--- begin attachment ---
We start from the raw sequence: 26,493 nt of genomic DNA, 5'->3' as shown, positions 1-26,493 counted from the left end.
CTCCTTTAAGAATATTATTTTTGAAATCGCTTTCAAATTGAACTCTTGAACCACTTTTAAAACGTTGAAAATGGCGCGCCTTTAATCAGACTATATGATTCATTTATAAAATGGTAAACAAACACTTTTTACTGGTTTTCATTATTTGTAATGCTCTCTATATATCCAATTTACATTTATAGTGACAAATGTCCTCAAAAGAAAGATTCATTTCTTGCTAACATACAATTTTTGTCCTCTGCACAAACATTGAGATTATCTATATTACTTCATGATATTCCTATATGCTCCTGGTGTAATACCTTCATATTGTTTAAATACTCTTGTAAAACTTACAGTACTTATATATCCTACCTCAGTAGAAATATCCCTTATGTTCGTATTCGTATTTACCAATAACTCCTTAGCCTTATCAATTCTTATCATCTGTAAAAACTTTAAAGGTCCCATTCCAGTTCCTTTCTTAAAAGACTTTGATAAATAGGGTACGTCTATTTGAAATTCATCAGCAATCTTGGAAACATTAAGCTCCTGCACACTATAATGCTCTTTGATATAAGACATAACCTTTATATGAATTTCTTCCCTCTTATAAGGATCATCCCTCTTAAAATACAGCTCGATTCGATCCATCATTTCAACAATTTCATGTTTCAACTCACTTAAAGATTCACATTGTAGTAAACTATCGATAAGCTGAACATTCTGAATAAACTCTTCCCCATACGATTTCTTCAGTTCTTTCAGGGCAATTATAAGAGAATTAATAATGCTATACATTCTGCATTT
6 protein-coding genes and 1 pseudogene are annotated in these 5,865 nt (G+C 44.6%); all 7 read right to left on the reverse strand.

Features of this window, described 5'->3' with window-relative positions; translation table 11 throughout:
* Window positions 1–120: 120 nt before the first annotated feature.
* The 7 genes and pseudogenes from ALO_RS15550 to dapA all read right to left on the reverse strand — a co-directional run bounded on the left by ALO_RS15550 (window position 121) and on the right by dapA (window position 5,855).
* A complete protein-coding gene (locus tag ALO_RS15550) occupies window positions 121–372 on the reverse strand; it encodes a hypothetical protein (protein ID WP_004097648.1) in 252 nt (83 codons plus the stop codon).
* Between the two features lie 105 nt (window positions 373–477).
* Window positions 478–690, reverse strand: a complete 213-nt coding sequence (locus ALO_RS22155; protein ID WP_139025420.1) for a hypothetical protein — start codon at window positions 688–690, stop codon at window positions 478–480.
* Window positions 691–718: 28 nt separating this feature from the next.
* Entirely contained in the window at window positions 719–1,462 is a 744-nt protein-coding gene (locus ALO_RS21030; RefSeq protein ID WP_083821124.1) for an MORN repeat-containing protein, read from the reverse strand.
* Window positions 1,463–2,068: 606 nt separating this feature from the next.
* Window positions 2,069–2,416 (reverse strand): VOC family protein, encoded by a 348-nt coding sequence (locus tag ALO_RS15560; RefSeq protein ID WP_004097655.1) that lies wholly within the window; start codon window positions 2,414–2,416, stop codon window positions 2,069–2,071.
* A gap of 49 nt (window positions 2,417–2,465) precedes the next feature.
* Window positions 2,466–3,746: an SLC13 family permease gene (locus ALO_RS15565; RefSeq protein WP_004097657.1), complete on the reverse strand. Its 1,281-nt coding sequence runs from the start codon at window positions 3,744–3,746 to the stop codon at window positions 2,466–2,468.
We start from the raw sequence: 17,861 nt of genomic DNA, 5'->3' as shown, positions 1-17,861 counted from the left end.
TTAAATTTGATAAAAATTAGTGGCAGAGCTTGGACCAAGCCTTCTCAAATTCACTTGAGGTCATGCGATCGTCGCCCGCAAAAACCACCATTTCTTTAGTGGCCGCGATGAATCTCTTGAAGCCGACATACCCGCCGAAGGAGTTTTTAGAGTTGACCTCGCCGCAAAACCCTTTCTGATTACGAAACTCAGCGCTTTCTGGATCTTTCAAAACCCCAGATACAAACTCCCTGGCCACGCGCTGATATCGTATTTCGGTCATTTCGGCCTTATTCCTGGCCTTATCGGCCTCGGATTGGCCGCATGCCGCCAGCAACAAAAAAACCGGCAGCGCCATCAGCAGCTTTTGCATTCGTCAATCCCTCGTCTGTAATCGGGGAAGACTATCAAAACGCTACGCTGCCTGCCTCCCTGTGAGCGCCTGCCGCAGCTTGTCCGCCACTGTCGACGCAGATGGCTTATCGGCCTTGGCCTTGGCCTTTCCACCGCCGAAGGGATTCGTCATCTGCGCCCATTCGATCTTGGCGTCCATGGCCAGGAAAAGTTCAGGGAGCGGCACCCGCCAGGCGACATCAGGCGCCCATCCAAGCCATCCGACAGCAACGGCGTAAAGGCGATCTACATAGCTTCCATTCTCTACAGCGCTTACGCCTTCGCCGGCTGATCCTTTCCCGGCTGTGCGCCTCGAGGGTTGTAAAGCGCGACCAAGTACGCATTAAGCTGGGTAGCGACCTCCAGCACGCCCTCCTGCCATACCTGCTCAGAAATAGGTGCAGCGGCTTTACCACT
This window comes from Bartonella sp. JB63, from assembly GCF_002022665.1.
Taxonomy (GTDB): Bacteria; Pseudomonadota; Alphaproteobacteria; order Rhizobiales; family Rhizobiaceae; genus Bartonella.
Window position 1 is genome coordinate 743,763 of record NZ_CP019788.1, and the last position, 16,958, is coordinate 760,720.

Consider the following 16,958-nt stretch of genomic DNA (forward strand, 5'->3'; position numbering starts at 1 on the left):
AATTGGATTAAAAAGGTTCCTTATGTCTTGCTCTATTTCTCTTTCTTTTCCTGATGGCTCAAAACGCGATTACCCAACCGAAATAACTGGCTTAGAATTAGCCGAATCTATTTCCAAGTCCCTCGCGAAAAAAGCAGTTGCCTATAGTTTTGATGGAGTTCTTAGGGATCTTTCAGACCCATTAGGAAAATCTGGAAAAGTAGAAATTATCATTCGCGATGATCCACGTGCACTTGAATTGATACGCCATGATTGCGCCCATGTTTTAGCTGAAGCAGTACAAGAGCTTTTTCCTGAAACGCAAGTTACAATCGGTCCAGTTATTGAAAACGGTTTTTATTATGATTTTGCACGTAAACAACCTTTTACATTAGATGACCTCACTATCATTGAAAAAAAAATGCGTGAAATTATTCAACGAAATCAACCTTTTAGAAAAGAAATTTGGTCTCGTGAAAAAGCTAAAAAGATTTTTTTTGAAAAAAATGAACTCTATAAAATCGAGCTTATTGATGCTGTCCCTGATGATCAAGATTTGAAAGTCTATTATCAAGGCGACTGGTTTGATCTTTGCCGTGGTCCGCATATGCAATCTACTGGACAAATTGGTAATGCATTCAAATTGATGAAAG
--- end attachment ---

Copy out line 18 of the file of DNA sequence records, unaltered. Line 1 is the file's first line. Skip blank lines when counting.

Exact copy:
This window comes from Bartonella sp. JB63, from assembly GCF_002022665.1.